Students and teacher sitting outside in Hawaii

Teach Maui: STEM Teachers Needed

Debra Nakama STEM

NOYCE MENU

For those seeking to share their love and knowledge of STEM (science, technology, engineering and mathematics) through teaching, you couldn’t find a better place than Maui. The county has not just acknowledged the need for more STEM educators, it has made an earnest commitment to increase its opportunities in STEM learning.

This past summer, Maui County Mayor Mike Victorino officially proclaimed August 10-15, 2020 as STEM Week in Maui. Mayor Victorino said, “STEM education is needed to prepare our state’s youth for high-growth, high-demand careers in computer science, engineering, cyber security, health, life and physical sciences, and math fields. And, we encourage the public to support organizations such as Maui Economic Development Board (MEDB) that are helping to build, grow, and strengthen Hawai‘i’s STEM education-to-workforce pipeline.”

In a Facebook post announcing the proclamation, the County of Maui shared some of the progress it has made in this endeavor. For one, since MEDB launched the Ke Alahele Education Fund in 2006, it has provided 344 grants to support “students’ needs for STEM equipment, robotics programs, media labs, environmental/sustainability projects, internships, teacher training and more.”

Also, the University of Hawaii Maui College’s (UHMC) Chancellor Lui Hokoanaacknowledged the perceived lack of qualified candidates for high-tech jobs, and perhaps more important, the fact that minority students were falling behind their white counterparts in STEM. It is a priority at UHMC to encourage our students as well high school students in our community, especially Native Hawaiians, Filipinos and other minority students, to engage and excel at STEM.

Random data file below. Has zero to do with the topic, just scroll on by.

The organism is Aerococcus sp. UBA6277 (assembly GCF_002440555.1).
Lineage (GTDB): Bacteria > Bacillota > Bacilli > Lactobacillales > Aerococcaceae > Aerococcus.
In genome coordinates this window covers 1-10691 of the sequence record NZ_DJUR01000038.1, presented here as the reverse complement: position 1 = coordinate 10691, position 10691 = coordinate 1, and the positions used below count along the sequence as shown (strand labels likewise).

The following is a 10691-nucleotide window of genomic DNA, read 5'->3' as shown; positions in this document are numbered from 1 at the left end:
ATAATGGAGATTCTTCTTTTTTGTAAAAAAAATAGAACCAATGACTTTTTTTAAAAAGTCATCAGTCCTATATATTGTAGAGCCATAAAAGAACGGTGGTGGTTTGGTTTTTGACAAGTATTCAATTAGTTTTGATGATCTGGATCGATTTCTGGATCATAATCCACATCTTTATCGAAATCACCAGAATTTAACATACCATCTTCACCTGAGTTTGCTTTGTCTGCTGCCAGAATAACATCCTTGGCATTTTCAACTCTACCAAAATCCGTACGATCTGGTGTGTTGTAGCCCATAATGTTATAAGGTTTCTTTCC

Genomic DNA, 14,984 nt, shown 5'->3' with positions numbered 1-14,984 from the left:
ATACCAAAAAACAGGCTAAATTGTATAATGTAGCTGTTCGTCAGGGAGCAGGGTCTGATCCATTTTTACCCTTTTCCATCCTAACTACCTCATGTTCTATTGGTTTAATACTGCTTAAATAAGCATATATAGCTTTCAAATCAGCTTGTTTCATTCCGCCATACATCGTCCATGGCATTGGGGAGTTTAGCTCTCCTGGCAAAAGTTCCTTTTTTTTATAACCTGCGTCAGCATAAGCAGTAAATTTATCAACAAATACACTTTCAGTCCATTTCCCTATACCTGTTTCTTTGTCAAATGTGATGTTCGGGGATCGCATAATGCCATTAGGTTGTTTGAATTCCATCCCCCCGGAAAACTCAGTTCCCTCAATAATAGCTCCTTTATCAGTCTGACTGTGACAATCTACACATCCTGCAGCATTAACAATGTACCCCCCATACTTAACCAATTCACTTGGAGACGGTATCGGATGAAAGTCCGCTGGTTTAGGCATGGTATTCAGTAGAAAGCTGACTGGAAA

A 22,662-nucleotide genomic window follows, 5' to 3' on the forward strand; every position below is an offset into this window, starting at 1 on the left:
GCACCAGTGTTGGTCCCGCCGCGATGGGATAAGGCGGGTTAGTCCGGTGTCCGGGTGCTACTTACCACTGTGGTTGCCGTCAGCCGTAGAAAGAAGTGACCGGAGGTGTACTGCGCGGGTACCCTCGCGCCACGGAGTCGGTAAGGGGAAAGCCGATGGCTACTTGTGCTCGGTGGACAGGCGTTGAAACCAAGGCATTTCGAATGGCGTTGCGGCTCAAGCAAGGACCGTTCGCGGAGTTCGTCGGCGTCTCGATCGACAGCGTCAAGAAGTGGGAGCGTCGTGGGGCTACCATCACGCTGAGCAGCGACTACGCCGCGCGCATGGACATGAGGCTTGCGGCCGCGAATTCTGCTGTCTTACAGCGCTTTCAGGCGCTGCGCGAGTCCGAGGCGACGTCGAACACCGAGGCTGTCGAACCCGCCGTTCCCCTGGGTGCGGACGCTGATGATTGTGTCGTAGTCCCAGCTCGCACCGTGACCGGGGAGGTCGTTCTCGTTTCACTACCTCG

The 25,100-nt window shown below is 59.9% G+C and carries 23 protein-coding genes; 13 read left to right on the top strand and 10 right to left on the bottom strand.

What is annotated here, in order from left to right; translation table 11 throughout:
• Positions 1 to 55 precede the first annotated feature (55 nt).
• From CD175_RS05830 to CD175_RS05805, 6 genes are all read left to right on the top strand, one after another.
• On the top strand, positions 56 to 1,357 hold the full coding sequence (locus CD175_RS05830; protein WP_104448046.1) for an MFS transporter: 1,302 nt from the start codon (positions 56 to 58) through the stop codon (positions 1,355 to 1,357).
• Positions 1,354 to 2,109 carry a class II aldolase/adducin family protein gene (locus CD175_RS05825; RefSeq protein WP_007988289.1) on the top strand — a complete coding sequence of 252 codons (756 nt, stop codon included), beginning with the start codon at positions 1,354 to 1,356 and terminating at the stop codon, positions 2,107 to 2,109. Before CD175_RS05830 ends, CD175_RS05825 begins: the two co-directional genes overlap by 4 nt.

Data from Vital Signs, an Education Commission of the United States project that provides state-by-state data on the condition of STEM education, reports that “business leaders in Hawai‘i cannot find the STEM talent they need to stay competitive.” Between 2012 and 2016, the percent of high school students in Hawai‘i interested in STEM decreased by 6%, according to a report by ACT. The same report stated that high school students who fail to meet or surpass the ACT STEM benchmark are much less likely to persevere in college and earn a STEM degree within six years.

Research shows that teachers’ content knowledge and teaching experience in STEM can affect student performance; and Hawai‘i students are less likely than their peers nationally to have experienced STEM teachers. These findings and the following statistics point to some of the STEM-related challenges Maui County faces:
  • Of the teachers hired in 2017-2018 (the most recent HISDOE Employment Report), 40% (74/186) were teaching outside their area of preparation, did not hold a teacher license, and/or do not complete a teacher training program.
  • Academic achievement at each school is below the state average in math, ranging from a shocking 15% to 34% proficiency, and all but one school is below the state average in language arts and science (ranging from 36% to 49% proficiency).
One possible reason students do not complete STEM degrees is the shortage of qualified STEM teachers. We invite STEM majors and professionals to complete our interest form to learn more about teaching STEM on Maui.
About the Author
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Debra Nakama

Dr. Nakama holds a doctorate of philosophy in higher education from the UH at Manoa. As the vice chancellor of student affairs at University of Hawaii Maui College, Dr. Debra A. Nakama writes about today’s most pressing educational issues on student diversity, equity, and inclusion experiences. debranakama@gmail.com